We’d Raise More Money If. . .

“. . . if we had another major gifts officer. ”

“. . . if we had more money in the budget for our direct response program.”

“. . . if our board would provide more philanthropic leadership.”

“. . . if our major donors responded more generously.”

These are common misunderstandings about why institutions aren’t raising more money.  They are misunderstandings not because they aren’t true.   Each of them could very well be true!

They are misunderstandings because they confuse the order of how we should conceptualize and carry-out our work.  In other words, these sayings are putting the proverbial cart before the horse.

Let me explain it like this.  If you received an additional major gifts officer, more money for your direct response program, and if your major donors and board members were more generous , you should raise more money.  That’s easy.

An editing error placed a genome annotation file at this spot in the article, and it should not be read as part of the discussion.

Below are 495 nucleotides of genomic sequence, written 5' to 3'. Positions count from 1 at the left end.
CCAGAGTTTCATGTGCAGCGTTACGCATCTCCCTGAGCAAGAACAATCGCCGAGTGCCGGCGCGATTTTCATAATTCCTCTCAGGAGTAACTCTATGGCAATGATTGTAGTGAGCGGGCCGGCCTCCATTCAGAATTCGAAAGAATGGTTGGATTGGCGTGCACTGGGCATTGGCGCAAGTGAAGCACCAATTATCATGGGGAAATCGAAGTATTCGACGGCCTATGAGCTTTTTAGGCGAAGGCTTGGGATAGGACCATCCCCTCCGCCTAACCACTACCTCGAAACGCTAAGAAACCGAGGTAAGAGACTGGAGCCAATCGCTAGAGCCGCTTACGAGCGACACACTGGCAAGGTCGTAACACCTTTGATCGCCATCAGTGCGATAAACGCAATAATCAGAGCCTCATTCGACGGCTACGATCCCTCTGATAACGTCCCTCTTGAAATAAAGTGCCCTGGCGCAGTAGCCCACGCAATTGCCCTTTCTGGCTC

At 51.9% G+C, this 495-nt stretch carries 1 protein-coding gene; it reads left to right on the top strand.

However, very few institutions will invest to add a major gifts officer or throw more money into a direct response program simply based on the promise of an advancement leader that each will bring in additional gift income.  Similarly, if you want your board, advisory councils, or other major donors to give more generously, you can’t get there by complaining about a lack of resources or their engagement.

Instead, what is needed is a clear, concise, compelling longer-term vision for the institution.  What does the leadership believe and value?  What does the institution stand for?  What is truly distinctive about the institution?  What are the strategic plans for the future?  If the institutional answers to these questions align with the values of major gift prospects, we have a beautiful outcome typically resulting in a gift.  A vision for the future is what captures the imagination,  engages, and energizes others to provide the provisions that are needed.

In some instances, smart development people get this wrong.  They think the above provisions should come first  and then a vision can be created.  But it rarely works that way — and it never consistently works that way.

Instead, vision always comes before provision.


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